How to Write Special Interrogatories

woman drafting interrogatories on her computerDrafting special interrogatories is yet another mainstay of litigation practice that’s generally not covered well in law school. Consider this a summary overview to get you started.

  • Format of special interrogatories. Unlike form interrogatories, there’s no judicial council form for special interrogatories. Special interrogatories contain a caption similar to pleadings, which lists the attorney’s contact information, the county where the action has been filed, the parties, the name of the document, and the set number. Immediately below the caption, all special interrogatories must set out (CCP §2030.060(b)):
    • The propounding party;
    • The set number; and
    • The responding party.

A good practice is to state the time limit to respond to the interrogatories (i.e., 30 days from the date of service under CCP §§22030.010-030.410) under the caption.

  • Consecutively numbered interrogatories. In addition to this boilerplate information, make sure that each set of interrogatories is numbered consecutively and separately. CCP §2030.060(a), 2030.060(c).
  • Content of special interrogatories. Each interrogatory should be geared towards ascertaining an opponent’s contentions, as well as the facts, witnesses, and writings on which these contentions are based. Special interrogatories may also be used to determine the existence and description of documents that may be the subject of a request to produce for inspection under CCP §2031.010. It’s helpful to create an outline to organize the information needed before drafting the interrogatories. When you plan to use the answers at trial, narrowly draw the questions to call for short answers, because short answers are more difficult to disclaim than longer ones. And broadly drafted interrogatories may either be objected to or produce answers that are too qualified to be of much value. But if the question’s purpose is more for gathering information, it may be better to draft it broadly to make it as comprehensive as possible.
  • Additional statutory requirements for special interrogatories. Keep in mind these additional rules when drafting interrogatories:
    • Don’t include a preface or instructions within the question (unless approved under CCP §§2033.710-2033.740) (CCP §2033.060(d)).
    • If a term needs to be specially defined, capitalize the defined words wherever they appear throughout the interrogatories. CCP §2030.060(e). Additionally, be sure to define the term within the question itself when the term first appears in the interrogatories. (e.g., “State the date upon which you acquired the REAL PROPERTY. (‘REAL PROPERTY’ as used in these interrogatories refers to 123 Main Street, Anytown, California)”).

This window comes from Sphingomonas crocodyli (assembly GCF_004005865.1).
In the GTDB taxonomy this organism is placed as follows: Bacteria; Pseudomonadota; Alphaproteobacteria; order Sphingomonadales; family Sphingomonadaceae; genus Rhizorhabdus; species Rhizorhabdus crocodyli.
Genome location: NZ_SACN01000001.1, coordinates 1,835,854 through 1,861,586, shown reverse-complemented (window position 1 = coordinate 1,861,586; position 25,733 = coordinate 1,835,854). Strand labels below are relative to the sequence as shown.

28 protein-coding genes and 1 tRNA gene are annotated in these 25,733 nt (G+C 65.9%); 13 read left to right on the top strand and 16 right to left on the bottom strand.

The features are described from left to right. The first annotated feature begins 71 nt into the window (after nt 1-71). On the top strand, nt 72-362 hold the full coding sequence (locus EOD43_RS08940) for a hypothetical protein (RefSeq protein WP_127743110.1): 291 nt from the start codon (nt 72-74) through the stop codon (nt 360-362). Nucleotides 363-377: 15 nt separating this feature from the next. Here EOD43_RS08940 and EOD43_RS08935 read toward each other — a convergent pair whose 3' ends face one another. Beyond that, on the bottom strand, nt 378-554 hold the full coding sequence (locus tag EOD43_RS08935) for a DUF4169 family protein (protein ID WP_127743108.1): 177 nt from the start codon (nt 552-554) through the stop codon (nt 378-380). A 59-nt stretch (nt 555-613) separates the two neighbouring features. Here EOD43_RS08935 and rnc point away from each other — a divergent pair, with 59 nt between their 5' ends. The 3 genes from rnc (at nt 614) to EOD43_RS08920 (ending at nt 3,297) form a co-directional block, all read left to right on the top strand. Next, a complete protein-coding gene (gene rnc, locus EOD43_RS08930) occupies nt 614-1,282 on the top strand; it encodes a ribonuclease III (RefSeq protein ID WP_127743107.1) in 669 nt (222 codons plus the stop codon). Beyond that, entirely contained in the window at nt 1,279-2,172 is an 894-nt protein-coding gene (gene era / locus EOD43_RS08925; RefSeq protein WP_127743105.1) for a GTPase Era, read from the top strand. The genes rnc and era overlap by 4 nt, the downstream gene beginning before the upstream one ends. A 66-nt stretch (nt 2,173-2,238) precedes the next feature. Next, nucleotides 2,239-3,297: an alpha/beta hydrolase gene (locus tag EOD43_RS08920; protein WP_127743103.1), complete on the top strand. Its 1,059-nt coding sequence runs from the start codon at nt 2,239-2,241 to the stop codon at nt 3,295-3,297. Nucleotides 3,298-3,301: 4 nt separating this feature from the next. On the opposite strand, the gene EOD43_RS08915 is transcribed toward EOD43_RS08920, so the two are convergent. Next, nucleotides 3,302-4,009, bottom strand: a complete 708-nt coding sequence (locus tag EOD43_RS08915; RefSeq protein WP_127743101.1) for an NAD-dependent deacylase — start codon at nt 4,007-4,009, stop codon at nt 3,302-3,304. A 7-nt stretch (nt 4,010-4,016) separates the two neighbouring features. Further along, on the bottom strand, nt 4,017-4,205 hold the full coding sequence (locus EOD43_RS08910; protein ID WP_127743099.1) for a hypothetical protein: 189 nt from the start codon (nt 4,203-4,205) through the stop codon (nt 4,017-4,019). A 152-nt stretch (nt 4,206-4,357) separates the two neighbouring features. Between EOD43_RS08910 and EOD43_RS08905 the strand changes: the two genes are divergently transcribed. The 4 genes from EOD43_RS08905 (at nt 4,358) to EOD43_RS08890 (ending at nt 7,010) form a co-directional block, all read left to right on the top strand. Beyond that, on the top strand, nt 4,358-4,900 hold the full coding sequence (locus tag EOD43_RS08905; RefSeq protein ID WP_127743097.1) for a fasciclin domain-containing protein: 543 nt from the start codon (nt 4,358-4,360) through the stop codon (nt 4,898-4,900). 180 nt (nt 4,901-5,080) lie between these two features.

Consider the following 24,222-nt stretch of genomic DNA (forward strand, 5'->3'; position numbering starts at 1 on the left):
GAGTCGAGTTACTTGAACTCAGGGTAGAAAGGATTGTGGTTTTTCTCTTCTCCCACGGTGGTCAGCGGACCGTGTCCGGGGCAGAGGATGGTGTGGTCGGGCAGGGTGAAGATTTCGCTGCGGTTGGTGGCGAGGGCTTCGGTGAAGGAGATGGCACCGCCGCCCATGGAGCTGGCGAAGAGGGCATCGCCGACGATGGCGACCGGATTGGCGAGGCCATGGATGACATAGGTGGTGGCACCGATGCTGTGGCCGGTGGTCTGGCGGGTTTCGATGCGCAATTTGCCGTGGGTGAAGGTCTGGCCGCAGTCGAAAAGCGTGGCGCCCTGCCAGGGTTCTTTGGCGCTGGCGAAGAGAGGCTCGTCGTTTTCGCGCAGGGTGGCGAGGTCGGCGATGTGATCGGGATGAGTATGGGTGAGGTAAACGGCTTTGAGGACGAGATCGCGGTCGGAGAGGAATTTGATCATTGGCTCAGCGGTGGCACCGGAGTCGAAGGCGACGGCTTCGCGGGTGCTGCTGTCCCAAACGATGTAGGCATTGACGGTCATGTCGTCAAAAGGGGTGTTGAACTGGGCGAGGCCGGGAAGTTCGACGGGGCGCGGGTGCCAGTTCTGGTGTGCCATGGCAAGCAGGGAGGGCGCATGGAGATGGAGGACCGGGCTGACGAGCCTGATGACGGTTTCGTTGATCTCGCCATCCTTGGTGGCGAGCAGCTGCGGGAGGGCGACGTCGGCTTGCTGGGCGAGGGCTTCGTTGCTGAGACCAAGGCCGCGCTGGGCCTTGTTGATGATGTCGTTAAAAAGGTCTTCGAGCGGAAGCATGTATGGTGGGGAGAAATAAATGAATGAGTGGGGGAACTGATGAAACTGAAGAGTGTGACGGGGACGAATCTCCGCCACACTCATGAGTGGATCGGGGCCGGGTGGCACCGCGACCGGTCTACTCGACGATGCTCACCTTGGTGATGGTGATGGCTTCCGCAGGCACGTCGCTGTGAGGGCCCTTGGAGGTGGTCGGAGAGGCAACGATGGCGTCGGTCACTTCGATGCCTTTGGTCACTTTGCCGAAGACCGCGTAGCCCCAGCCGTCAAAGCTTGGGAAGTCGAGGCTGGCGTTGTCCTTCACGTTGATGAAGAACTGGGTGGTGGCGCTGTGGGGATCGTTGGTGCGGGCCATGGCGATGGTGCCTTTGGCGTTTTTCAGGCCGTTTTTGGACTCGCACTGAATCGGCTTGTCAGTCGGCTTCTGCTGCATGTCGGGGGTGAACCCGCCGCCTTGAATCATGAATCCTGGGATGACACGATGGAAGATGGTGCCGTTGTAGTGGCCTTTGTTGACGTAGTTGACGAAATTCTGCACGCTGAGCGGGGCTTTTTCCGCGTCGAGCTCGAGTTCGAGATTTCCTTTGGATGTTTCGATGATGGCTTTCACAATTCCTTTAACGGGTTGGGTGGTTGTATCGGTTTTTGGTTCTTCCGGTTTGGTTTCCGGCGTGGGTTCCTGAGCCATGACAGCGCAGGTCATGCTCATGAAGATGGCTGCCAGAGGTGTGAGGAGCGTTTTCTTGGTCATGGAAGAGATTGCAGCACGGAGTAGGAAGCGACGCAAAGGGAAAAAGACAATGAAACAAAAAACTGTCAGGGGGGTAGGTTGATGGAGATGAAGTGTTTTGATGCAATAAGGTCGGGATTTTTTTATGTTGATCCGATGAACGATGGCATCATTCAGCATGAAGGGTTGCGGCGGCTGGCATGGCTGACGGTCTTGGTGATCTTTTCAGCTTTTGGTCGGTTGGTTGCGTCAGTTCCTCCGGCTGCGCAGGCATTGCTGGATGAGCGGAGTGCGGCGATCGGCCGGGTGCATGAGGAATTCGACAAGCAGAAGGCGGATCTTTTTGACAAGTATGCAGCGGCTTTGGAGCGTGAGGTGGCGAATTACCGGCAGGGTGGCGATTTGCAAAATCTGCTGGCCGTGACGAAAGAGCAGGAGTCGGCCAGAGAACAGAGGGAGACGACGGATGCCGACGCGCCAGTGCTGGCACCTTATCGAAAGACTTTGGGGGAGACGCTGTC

• Make each question complete and self-contained (CCP §2030.060(d)). In other words, interrogatories can’t refer to a preceding question or make the responding party refer to other documents to understand the question.
    • Don’t use subparts or compound, conjunctive, or disjunctive questions. CCP §2030.060(f).

Now that you’ve got the overview and a heads up on some key procedural rules, go to CEB’s Obtaining Discovery: Initiating and Responding to Discovery Procedures (Action Guide) for step-by-step guidance on using interrogatories and other discovery tools. And get in-depth analysis of all aspects of interrogatory use, including an interrogatory procedure checklist and a sample special interrogatory boilerplate, in CEB’s California Civil Discovery Practice, chap 7 . To learn the strategies and techniques for optimizing your written discovery plan, check out CEB’s program Written Discovery Planning, available On Demand.

Other CEBblog™ posts you may find useful:

© The Regents of the University of California, 2018. Unauthorized use and/or duplication of this material without express and written permission from this blog’s author and/or owner is strictly prohibited.

5 thoughts on “How to Write Special Interrogatories

  1. Hi Julie –

    I love your blogs, and they are always helpful. I have a couple of concerns here:

    Can you direct me to where in the Code the requirement exists that the propounding party can/must set out below the caption “The time limit to respond to the interrogatories (i.e., 30 days from the date of service pursuant to CCP §2030.010 – CCP §2030.410).”

    Also, regarding the use of specially-defined terms, I’ve drawn objections to lists of specially-defined terms that are set out before the interrogatories as constituting a ‘preface or instructions,’ so I generally always put the definition in the special interrogatory in which the specially-defined term first appears (I’ve never drawn an objection to doing that, but I’ve always thought that a list before the interrogatories is more practical.

    What are your thoughts? Thanks!

  2. Thank you very much for your kind words and thoughtful comment, Chris. You are correct and we have edited the blog post to reflect this. We really appreciate your reading and contributing to CEBblog!

  3. Pingback: How to Get Clients Involved in Discovery | CEBblog™

  4. Pingback: 4 Things to Know About Discovery in a Limited Civil Case | CEBblog™

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